Advertisement

Proton Currents and Local Energy Coupling in Thylakoids: A Survey

  • Yaroslav de Kouchkovsky
  • Claude Sigalat
  • Francis Haraux
  • Suong Phung Nhu Hung

Summary

A survey of the experimental and conceptual basis of a microchemiosmotic interpretation of energy-dependent processes in thylakoids is presented. It assumes that protons circulate from their active transport points to their backflow ports in a heterogeneous medium, having a resistivity not only transversal, from membrane to isopotential bulk phase, but also lateral, in or on the membrane, an idea central to our hypothesis. Consequently, the proton electrochemical potential ΔμH at the H+-generators (redox carriers) is higher than ΔμH at H+-leaks (coupling factors and membrane pores), and the measured ΔμH is an average of local values. However, some flexibility in this microscopic coupling is possible, and a delocalized behaviour may sometimes be obtained by increasing the lumen volume (osmolarity decrease) and its conductivity (ionicity increase). A one-to-one link between primary and secondary pumps, as advocated by mosaic chemiosmosis, seems therefore improbable here.

The experimental procedure used in this investigation consisted in correlating electron flow, proton gradient (ΔpH, with or without Δψ), and phosphorylation rate in several conditions. To modulate ΔμH, H+ influx or efflux were adjusted by light or ionophore changes: contrary to the prediction of classical chemiosmosis, these two factors have no identical effects. Also, an increase of the distance between H+-translocators and coupling factors (SII chain vs. SI) lowers the phosphorylation efficiency of a given mean ΔμH, which is easily explained by a ΔμH drop along the lateral resistance mentioned above. Another approach was to compare redox control and phosphorylation in heavy water media, where proton circulation is hindered. Additional information given concerns possible occurrence of “scalar ATPases” and a quantitative estimate, at variable ΔpH, of proton flux across coupling factor, phosphorylating or not.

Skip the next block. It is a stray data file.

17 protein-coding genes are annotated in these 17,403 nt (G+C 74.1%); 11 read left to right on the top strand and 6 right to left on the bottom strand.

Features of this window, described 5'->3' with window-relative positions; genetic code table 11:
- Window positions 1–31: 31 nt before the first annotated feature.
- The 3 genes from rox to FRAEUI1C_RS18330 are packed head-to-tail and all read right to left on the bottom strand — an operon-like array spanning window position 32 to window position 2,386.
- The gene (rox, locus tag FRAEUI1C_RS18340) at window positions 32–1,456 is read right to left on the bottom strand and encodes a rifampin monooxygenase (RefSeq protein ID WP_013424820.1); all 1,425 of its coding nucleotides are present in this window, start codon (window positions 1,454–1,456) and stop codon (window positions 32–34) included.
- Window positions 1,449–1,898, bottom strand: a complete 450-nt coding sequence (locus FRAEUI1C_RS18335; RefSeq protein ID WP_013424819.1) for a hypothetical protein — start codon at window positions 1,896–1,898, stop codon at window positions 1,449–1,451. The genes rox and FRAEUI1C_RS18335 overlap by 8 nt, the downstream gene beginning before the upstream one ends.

Keywords

Electron Flow Coupling Factor Proton Gradient Lumen Volume Strong Light 
These keywords were added by machine and not by the authors. This process is experimental and the keywords may be updated as the learning algorithm improves.

Abbreviations

ΔμH (\(\equiv \Delta \tilde{\mu }{{H}^{+}}\)), ΔpH, Δψ

differences in proton electrochemical potential, pH, and electric potential

with a bar on top

mean values, with superscripts E or C: local values, at electron-transfer chain and coupling-factor (CF)

subscripts e, i

external (stroma or medium) or internal (lumen) phases. SI, SII: systems I and II

Chl

chlorophyll, PQ: plastoquinone

DCPIP

2,6-dichlorophenolindophenol, DMQ: 2,5-dimethylquinone, FeCy: ferri-cyanide, MV: methylviologen, P: inorganic phosphate (Pi) or “high-energy” phosphate bond, PYO: pyocyanin, 9A: 9-aminoacridine. Ve-, VP: rates of electron flow and phosphorylation

RC

= redox control

Preview

Unable to display preview. Download preview PDF.

Unable to display preview. Download preview PDF.

References

  1. 1.
    P. Mitchell, Nature 191: 144–148 (1961).CrossRefGoogle Scholar
  2. 2.
    R. J. P. Williams, J. Theor. Biol. 1: 1–17 (1961).CrossRefGoogle Scholar
  3. 3.
    H. V. Westerhoff, B. A. Melandri, G. Venturoli, G. F. Azzone and D. B. Kell, FEBS Lett. 165: 1–5 (1984).CrossRefGoogle Scholar
  4. 4.
    Y. de Kouchkovsky and F. Haraux, Biochim. Biophys. Res. Commun. 99: 205–212 (1981).CrossRefGoogle Scholar
  5. 5.
    F. Haraux and Y. de Kouchkovsky, Physiol. Vég. 21: 563–576 (1983).Google Scholar
  6. 6.
    Y. de Kouchkovsky, F. Haraux and C. Sigalat, Bioelectrochem. Bioenerg. 13: 143–162 (1984).CrossRefGoogle Scholar
  7. 7.